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I am making borscht please do not laugh at me I seem to have ruined my
soul the quality of television programming grows stronger all the time soon we
will live in the ocean we will all return to the ocean my hands are bright
pink like I have been applauding you for hours my love for you is louder than I
know I saw a show last night there were four thousand brides left in Iceland I
was laughing but it was not funny the brides looked embarrassed and cold I
must not wash anywhere but a tide pool I must use starfish to scrub at my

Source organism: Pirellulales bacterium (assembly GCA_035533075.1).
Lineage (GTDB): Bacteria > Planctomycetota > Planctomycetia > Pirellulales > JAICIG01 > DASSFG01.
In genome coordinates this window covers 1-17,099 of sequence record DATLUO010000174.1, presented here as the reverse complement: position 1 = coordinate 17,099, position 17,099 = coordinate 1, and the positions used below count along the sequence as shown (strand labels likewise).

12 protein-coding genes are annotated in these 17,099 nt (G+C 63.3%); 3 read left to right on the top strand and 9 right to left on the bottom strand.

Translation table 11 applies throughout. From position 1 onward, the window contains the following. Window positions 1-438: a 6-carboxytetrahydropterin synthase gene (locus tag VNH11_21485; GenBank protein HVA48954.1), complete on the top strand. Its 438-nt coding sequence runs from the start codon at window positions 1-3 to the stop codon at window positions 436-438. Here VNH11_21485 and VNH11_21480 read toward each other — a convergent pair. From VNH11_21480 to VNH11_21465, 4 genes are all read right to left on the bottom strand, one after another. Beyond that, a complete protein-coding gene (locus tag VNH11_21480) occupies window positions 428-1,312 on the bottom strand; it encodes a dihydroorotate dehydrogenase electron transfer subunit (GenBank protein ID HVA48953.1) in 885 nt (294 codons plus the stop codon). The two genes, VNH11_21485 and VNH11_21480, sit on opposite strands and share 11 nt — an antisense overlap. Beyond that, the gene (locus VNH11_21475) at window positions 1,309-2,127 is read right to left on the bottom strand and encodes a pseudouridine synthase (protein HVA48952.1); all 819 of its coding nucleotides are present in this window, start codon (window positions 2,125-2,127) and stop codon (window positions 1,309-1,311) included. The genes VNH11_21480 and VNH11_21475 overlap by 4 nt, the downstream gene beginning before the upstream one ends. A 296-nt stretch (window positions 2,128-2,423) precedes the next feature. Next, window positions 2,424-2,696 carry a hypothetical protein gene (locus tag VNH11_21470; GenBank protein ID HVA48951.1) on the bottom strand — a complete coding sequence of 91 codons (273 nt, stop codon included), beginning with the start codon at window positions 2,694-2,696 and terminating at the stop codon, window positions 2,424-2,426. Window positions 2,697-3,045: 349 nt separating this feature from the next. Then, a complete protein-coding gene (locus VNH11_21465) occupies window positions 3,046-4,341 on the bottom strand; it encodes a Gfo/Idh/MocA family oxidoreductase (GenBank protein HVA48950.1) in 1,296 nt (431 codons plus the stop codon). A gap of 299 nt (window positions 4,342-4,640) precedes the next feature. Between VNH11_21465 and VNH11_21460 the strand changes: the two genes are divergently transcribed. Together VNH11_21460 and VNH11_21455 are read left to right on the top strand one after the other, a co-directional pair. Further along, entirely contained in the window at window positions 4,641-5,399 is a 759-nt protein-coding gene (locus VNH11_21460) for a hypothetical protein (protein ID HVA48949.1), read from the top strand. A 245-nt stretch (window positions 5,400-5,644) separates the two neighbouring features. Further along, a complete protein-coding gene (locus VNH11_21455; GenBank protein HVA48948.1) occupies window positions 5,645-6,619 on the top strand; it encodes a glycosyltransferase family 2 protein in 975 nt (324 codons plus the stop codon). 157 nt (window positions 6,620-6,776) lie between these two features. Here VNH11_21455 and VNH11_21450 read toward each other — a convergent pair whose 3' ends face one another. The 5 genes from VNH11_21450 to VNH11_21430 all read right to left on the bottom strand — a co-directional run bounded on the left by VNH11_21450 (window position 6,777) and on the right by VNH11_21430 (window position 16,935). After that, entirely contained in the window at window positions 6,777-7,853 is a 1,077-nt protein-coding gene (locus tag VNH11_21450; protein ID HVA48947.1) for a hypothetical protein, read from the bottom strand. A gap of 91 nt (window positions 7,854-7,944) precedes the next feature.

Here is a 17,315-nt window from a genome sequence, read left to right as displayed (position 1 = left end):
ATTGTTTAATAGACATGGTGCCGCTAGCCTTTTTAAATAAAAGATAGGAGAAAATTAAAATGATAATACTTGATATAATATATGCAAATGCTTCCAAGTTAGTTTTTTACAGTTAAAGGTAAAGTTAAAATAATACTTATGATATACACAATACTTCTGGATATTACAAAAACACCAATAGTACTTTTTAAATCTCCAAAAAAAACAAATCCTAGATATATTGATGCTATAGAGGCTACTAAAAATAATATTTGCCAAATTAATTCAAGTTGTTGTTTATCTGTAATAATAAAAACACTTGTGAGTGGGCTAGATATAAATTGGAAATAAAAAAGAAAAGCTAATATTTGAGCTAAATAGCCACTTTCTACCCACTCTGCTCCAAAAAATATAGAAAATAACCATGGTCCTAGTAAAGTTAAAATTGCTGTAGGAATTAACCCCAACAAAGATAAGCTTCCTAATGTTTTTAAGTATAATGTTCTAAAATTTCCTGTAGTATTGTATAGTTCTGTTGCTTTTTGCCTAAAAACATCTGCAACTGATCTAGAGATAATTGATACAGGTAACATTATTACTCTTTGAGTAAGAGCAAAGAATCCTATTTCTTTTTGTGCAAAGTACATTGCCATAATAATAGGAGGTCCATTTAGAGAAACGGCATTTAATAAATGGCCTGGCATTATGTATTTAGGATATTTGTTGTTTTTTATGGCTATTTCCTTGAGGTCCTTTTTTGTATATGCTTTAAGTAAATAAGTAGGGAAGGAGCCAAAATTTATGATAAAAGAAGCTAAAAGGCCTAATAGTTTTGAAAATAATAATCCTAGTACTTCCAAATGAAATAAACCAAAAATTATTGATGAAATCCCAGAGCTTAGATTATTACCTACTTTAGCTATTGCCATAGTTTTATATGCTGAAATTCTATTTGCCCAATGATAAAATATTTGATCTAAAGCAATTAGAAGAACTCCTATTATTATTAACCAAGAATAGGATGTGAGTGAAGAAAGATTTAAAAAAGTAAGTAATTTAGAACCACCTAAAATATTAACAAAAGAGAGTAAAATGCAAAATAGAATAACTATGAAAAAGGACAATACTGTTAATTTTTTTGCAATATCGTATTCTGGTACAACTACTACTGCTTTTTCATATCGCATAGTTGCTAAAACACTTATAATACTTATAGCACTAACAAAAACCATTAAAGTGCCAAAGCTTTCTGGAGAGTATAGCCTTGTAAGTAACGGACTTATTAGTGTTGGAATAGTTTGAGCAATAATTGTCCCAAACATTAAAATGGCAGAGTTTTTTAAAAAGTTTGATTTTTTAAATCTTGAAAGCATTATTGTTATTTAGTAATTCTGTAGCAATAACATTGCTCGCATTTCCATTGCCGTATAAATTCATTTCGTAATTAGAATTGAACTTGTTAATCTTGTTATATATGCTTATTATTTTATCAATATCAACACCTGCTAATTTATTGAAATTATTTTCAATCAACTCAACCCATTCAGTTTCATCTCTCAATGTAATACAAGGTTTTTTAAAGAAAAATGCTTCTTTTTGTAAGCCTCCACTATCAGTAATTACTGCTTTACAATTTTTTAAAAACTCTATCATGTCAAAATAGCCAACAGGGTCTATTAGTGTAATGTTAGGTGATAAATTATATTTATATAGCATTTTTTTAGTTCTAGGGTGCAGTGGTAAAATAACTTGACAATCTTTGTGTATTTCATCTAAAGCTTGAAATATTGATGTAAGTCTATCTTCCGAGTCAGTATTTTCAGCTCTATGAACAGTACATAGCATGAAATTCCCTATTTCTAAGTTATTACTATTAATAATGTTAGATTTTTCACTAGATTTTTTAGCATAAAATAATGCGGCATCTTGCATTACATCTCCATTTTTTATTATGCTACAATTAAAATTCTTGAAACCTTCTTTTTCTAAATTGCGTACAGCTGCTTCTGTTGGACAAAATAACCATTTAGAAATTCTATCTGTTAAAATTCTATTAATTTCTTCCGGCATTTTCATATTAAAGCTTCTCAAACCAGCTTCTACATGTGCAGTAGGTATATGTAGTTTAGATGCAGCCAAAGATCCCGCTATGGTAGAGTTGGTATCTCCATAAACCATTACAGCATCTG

hands I am writing this to say I am not leaving you forever I am going to get
better and then I’ll come home
Heather Christle is the author of four poetry collections: Heliopause and What Is Amazing, both published by Wesleyan University Press, and The Trees The Trees and The Difficult Farm, both published by Octopus Books. Her poems have appeared in The New Yorker, Poetry, The Believer, and elsewhere, and she is currently writing a non-fiction book about crying. She lives in a small Ohio village, which she sometimes leaves to teach.
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David Hogg and Roxanne Dunbar-Ortiz discuss replacement theory, the gunman’s manifesto, and how we organize against violent white supremacy.
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